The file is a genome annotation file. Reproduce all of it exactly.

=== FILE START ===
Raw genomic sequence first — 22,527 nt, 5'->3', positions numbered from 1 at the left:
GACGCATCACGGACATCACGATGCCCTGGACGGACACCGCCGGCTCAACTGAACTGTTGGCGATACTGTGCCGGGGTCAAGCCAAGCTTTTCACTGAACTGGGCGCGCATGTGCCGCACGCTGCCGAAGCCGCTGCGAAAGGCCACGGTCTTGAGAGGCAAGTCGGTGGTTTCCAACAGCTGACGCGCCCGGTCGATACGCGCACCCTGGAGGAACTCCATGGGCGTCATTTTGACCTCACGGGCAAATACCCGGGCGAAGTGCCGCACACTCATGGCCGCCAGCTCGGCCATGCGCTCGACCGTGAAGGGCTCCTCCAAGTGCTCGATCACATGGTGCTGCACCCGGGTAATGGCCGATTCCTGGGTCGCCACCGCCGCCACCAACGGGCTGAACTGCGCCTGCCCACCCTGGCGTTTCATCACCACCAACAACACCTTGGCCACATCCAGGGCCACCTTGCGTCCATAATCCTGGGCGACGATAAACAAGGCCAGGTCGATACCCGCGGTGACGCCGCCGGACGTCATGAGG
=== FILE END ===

Raw genomic sequence first — 22,527 nt, 5'->3', positions numbered from 1 at the left:
GACGCATCACGGACATCACGATGCCCTGGACGGACACCGCCGGCTCAACTGAACTGTTGGCGATACTGTGCCGGGGTCAAGCCAAGCTTTTCACTGAACTGGGCGCGCATGTGCCGCACGCTGCCGAAGCCGCTGCGAAAGGCCACGGTCTTGAGAGGCAAGTCGGTGGTTTCCAACAGCTGACGCGCCCGGTCGATACGCGCACCCTGGAGGAACTCCATGGGCGTCATTTTGACCTCACGGGCAAATACCCGGGCGAAGTGCCGCACACTCATGGCCGCCAGCTCGGCCATGCGCTCGACCGTGAAGGGCTCCTCCAAGTGCTCGATCACATGGTGCTGCACCCGGGTAATGGCCGATTCCTGGGTCGCCACCGCCGCCACCAACGGGCTGAACTGCGCCTGCCCACCCTGGCGTTTCATCACCACCAACAACACCTTGGCCACATCCAGGGCCACCTTGCGTCCATAATCCTGGGCGACGATAAACAAGGCCAGGTCGATACCCGCGGTGACGCCGCCGGACGTCATGAGG